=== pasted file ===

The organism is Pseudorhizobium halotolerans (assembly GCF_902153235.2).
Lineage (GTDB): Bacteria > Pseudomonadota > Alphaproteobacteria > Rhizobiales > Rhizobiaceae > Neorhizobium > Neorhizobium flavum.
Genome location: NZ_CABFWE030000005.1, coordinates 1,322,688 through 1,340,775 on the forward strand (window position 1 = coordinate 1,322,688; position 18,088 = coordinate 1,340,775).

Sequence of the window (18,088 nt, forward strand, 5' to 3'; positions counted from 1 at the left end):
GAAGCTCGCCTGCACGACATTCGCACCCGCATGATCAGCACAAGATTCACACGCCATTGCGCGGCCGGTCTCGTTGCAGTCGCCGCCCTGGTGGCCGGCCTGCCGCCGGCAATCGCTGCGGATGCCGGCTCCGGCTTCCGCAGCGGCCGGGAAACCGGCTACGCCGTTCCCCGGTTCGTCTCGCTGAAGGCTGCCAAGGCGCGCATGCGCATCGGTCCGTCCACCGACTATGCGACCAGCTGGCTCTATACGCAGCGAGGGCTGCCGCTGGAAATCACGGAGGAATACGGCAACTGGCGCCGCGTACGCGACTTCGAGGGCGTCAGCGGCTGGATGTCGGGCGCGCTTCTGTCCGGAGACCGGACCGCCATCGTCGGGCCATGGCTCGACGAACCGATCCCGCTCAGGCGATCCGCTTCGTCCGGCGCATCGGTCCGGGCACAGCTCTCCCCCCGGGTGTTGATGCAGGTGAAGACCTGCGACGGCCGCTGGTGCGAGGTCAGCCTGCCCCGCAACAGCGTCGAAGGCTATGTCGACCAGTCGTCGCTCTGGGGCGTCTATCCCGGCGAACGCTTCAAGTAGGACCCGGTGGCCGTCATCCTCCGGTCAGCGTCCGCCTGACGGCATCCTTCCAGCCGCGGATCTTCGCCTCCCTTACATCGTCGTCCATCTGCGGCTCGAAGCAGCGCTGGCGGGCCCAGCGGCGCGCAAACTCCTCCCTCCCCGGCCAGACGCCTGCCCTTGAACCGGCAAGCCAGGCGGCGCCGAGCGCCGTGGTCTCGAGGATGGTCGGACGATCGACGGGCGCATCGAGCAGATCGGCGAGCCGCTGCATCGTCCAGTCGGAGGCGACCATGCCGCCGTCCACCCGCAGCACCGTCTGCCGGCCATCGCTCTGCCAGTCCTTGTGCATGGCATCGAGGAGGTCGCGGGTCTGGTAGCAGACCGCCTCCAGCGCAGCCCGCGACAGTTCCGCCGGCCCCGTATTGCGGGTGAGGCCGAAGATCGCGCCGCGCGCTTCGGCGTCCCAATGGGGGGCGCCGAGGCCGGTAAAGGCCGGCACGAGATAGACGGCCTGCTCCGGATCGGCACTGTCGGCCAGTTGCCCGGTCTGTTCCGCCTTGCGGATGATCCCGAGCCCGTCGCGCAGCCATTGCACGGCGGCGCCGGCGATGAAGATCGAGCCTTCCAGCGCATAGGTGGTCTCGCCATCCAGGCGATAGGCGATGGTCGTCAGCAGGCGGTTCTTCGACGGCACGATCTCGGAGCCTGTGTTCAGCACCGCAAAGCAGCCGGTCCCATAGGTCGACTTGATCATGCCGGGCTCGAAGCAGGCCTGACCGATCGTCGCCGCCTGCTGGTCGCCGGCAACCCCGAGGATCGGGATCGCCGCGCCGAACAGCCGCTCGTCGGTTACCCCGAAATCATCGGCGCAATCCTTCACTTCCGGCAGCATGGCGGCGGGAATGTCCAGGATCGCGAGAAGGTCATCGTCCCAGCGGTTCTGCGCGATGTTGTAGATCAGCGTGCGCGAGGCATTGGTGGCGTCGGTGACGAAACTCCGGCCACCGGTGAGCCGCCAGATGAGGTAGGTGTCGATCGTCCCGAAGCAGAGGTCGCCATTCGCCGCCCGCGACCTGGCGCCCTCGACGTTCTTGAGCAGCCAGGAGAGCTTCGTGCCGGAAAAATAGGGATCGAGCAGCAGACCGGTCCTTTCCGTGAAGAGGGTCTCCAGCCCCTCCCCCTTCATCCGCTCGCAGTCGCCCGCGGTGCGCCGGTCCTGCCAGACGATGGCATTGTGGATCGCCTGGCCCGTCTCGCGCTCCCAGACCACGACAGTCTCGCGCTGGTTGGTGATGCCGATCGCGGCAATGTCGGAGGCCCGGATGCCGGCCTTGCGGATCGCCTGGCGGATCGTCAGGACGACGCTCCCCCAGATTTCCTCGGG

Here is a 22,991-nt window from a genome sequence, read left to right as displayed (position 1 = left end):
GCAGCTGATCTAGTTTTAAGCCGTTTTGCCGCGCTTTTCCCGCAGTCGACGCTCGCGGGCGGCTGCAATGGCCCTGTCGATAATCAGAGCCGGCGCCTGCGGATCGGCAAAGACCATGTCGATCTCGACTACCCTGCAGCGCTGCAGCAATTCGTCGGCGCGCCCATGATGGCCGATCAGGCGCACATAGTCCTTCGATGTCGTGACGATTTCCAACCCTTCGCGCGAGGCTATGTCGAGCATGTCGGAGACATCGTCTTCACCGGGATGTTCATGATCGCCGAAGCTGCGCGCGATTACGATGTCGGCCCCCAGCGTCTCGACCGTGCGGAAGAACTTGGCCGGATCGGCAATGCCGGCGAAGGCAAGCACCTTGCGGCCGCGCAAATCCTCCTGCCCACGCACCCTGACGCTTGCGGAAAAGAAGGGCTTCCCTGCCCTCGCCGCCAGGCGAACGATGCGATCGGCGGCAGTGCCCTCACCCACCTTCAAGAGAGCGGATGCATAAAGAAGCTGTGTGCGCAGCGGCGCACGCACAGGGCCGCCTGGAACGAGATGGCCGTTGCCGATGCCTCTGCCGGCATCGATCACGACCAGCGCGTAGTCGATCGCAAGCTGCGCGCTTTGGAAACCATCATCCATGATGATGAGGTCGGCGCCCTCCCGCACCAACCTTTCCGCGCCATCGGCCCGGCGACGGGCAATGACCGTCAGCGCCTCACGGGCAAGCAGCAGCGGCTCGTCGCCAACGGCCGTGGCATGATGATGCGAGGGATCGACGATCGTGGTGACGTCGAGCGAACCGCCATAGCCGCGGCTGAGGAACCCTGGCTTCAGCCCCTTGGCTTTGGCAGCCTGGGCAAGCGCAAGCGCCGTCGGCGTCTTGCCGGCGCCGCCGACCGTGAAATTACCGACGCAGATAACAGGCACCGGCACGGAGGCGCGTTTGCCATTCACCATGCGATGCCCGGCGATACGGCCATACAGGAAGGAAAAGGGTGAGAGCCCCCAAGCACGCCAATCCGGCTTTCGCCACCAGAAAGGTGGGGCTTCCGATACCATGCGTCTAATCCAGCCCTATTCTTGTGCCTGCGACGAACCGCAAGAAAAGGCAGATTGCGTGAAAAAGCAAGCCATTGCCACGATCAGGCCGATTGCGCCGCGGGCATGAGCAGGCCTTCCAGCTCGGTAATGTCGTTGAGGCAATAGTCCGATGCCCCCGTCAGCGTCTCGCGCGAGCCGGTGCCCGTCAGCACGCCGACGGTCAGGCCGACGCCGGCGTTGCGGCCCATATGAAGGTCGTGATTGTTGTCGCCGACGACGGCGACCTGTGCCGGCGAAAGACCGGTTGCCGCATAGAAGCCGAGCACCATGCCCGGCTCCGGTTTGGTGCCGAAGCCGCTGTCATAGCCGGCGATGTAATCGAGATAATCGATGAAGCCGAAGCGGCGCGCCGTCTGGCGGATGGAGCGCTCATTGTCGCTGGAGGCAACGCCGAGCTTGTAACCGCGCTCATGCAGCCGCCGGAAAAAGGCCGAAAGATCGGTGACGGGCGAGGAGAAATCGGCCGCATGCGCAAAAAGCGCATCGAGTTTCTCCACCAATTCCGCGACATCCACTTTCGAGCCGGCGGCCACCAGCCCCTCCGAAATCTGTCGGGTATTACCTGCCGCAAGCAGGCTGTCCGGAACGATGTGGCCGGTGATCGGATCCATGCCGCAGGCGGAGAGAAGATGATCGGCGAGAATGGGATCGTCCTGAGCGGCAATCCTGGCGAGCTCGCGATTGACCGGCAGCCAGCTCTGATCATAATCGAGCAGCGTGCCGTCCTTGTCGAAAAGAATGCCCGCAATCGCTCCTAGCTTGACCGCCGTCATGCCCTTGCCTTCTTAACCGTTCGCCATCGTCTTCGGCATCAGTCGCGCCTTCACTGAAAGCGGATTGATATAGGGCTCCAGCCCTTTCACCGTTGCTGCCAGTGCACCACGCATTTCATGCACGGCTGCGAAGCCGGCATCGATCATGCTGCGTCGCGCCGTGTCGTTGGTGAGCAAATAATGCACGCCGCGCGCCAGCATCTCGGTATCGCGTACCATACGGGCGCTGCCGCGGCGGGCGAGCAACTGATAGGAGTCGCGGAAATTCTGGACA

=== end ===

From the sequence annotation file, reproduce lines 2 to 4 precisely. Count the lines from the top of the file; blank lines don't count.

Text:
Lineage (GTDB): Bacteria > Pseudomonadota > Alphaproteobacteria > Rhizobiales > Rhizobiaceae > Neorhizobium > Neorhizobium flavum.
Genome location: NZ_CABFWE030000005.1, coordinates 1,322,688 through 1,340,775 on the forward strand (window position 1 = coordinate 1,322,688; position 18,088 = coordinate 1,340,775).

Sequence of the window (18,088 nt, forward strand, 5' to 3'; positions counted from 1 at the left end):